Henry John George Herbert Carnarvon.

Portugal and Gallicia: with a review of the social and political ..., Volume 1 online

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tuous bill of fare for a Spanish country inn:
forks abounded, but when I called for a knife, I
was told that no such implement was kept in the
house, on a principle of self-preservation. The
reason given was eminently Spanish; but in fact
the road was chiefly frequented by smugglers,
who live well, but always carry their own knives ;
and this was the real cause of the deficiency.

The same curious contradictions are occasion-
ally foimd in the higher ranks. I remember
sleeping at the house of a decayed noble, who

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received me with the utmost hospitality. My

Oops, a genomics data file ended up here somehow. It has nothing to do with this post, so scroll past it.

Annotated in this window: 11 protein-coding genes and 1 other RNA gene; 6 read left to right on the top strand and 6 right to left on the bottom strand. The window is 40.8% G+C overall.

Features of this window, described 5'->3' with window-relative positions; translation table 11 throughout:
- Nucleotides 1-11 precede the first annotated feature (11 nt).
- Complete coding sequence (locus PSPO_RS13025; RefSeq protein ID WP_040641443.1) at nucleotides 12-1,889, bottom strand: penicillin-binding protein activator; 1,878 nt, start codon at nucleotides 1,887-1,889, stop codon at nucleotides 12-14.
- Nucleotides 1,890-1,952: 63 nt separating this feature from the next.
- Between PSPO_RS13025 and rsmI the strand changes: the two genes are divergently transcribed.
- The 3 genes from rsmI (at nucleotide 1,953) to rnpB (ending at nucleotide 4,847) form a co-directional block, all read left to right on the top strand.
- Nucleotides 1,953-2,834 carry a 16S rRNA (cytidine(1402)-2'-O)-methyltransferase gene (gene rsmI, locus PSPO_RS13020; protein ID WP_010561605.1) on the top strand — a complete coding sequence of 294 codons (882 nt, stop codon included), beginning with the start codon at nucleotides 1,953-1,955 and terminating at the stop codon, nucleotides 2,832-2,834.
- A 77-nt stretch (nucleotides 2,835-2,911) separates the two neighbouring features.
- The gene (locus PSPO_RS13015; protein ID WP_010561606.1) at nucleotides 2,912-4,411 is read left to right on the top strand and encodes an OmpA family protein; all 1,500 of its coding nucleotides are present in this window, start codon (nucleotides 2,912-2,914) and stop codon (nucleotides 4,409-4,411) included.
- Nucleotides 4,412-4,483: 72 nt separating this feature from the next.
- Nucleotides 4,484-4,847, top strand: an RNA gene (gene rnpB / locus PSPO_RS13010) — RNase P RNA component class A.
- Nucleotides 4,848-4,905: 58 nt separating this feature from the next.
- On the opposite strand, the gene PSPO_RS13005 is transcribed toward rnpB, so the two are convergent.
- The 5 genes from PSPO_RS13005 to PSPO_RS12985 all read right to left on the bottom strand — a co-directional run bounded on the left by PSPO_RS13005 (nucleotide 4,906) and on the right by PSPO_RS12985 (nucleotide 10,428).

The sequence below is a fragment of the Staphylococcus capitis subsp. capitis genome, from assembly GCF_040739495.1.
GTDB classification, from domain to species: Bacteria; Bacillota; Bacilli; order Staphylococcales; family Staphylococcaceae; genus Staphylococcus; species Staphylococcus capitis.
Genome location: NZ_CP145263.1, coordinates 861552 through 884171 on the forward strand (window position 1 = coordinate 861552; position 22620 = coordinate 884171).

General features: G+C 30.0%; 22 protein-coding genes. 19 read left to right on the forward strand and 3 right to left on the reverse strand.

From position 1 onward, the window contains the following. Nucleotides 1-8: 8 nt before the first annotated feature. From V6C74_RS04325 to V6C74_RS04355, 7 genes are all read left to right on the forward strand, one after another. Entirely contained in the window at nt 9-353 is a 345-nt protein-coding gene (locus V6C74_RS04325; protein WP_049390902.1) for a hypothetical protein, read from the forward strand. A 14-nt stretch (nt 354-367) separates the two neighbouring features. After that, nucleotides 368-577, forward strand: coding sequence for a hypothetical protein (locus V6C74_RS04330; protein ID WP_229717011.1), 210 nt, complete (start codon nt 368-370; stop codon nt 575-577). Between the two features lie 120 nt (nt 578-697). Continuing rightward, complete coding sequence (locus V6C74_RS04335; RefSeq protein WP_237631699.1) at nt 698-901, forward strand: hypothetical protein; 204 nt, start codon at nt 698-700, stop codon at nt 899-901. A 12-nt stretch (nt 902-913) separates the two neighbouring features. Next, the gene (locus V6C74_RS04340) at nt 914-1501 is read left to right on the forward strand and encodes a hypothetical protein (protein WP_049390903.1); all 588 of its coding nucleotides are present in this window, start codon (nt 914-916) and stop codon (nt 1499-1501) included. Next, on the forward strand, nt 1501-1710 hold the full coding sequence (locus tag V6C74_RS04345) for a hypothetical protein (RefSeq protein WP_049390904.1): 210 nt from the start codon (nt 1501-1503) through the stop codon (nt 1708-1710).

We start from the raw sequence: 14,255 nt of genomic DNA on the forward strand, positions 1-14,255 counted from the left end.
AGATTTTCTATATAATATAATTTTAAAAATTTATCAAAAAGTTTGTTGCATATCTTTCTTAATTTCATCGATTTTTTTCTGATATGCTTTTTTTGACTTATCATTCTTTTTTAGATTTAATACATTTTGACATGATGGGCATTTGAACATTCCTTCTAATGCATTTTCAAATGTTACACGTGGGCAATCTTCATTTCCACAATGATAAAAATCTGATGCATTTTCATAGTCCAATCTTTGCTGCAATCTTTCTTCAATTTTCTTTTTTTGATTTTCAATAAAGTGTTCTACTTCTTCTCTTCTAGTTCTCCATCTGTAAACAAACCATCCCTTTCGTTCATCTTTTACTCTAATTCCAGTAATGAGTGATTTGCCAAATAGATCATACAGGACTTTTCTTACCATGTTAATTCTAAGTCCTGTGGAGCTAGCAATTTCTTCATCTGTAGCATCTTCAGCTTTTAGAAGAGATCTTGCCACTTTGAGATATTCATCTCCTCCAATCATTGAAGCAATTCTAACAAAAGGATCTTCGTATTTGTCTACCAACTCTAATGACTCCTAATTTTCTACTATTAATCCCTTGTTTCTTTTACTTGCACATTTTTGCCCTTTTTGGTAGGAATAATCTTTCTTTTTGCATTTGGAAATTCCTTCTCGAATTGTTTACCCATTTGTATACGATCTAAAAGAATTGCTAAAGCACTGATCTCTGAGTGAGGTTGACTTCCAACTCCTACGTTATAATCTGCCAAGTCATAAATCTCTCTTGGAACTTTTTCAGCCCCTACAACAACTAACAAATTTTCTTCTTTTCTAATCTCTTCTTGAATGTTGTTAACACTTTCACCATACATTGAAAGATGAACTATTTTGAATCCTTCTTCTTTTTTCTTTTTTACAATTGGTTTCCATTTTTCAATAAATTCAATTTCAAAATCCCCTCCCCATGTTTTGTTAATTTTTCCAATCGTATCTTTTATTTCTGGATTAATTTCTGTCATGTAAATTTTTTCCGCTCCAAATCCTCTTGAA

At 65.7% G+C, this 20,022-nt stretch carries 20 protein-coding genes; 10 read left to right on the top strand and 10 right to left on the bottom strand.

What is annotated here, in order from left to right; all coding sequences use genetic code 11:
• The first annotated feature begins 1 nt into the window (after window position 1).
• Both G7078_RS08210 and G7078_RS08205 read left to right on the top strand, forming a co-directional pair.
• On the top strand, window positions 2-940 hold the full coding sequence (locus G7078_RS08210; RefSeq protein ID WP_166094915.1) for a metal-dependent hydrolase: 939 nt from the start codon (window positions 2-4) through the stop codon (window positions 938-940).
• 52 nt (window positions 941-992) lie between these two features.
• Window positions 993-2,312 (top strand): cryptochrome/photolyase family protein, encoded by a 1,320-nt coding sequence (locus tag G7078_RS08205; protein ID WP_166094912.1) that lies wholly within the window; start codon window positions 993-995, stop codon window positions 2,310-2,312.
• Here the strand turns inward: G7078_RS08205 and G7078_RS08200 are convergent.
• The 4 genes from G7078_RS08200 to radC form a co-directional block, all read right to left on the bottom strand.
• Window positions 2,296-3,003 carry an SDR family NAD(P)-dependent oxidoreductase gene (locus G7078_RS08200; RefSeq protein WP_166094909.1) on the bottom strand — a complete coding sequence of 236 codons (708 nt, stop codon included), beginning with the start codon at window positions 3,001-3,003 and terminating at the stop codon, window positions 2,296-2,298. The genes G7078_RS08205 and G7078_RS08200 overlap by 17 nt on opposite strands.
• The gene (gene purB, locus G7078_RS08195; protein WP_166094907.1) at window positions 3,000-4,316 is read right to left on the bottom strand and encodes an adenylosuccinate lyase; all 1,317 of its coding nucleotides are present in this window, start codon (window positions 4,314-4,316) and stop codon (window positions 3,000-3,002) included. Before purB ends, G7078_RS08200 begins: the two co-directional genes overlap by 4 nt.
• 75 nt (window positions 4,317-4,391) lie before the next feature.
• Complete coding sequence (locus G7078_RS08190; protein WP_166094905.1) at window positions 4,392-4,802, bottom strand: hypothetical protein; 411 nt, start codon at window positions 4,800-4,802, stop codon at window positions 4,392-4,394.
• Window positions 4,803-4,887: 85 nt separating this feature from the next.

sleeping apartment was, however, destitute of the
most common conveniences of life ; my bed had
no curtains, there was not a looking-glass, there
was not a chair in the room. Such being the
case, I was surprised, and somewhat amused, at
seeing a menial, attired in a faded livery of green
and gold, enter my apartment with much state,
bearing a basin of massive silver, which he was
himself compelled to hold, because there was no
table on which he could place that ponderous relic
of the departed splendour of the house.

A quarter of a league from Ovar we reached
the ne plus ultra of abominable inns. I had
divided my journey badly, and often fell in ^vith
worse accommodation than I should have found if
I had adhered to the regular posts ; and, in this
instance, I believe, I was the first person above
the rank of a muleteer whom my friend the inn-
keeper had ever entertained. As I arrived late,
stale bread was my only supper, and straw my
only bed. Growling dogs and famished cats
contested the crumbs that fell from my board,
and vermin sported around me in lively proiusion.
My servant Antonio lost the keys of my trunk,
and the muleteer his way. So closed the night.

On the following day the road was sandy, and
my progress slow. Soon after I left Ovar, I over-